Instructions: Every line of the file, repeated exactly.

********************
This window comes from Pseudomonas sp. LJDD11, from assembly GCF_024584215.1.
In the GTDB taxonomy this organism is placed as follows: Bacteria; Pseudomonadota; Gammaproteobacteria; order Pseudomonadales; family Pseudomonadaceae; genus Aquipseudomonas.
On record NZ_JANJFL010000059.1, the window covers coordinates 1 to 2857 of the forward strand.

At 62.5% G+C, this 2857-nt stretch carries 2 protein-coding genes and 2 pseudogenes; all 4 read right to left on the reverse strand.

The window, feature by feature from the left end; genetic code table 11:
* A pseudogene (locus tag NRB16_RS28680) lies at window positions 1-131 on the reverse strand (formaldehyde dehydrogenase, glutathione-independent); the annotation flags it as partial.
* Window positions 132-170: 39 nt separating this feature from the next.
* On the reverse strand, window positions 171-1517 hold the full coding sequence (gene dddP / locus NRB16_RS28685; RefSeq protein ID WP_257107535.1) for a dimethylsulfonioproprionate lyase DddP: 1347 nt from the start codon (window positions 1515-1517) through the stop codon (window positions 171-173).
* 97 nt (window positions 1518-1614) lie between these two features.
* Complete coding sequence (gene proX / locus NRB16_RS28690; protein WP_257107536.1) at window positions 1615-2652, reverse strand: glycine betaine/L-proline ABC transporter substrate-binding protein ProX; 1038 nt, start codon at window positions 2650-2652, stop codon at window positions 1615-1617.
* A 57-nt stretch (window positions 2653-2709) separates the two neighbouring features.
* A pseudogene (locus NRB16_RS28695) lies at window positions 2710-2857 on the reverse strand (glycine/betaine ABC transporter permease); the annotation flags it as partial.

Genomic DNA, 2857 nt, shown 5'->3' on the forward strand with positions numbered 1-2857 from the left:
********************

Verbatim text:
This window comes from Pseudomonas sp. LJDD11, from assembly GCF_024584215.1.
In the GTDB taxonomy this organism is placed as follows: Bacteria; Pseudomonadota; Gammaproteobacteria; order Pseudomonadales; family Pseudomonadaceae; genus Aquipseudomonas.
On record NZ_JANJFL010000059.1, the window covers coordinates 1 to 2857 of the forward strand.

At 62.5% G+C, this 2857-nt stretch carries 2 protein-coding genes and 2 pseudogenes; all 4 read right to left on the reverse strand.

The window, feature by feature from the left end; genetic code table 11:
* A pseudogene (locus tag NRB16_RS28680) lies at window positions 1-131 on the reverse strand (formaldehyde dehydrogenase, glutathione-independent); the annotation flags it as partial.
* Window positions 132-170: 39 nt separating this feature from the next.
* On the reverse strand, window positions 171-1517 hold the full coding sequence (gene dddP / locus NRB16_RS28685; RefSeq protein ID WP_257107535.1) for a dimethylsulfonioproprionate lyase DddP: 1347 nt from the start codon (window positions 1515-1517) through the stop codon (window positions 171-173).
* 97 nt (window positions 1518-1614) lie between these two features.
* Complete coding sequence (gene proX / locus NRB16_RS28690; protein WP_257107536.1) at window positions 1615-2652, reverse strand: glycine betaine/L-proline ABC transporter substrate-binding protein ProX; 1038 nt, start codon at window positions 2650-2652, stop codon at window positions 1615-1617.
* A 57-nt stretch (window positions 2653-2709) separates the two neighbouring features.
* A pseudogene (locus NRB16_RS28695) lies at window positions 2710-2857 on the reverse strand (glycine/betaine ABC transporter permease); the annotation flags it as partial.

Genomic DNA, 2857 nt, shown 5'->3' on the forward strand with positions numbered 1-2857 from the left: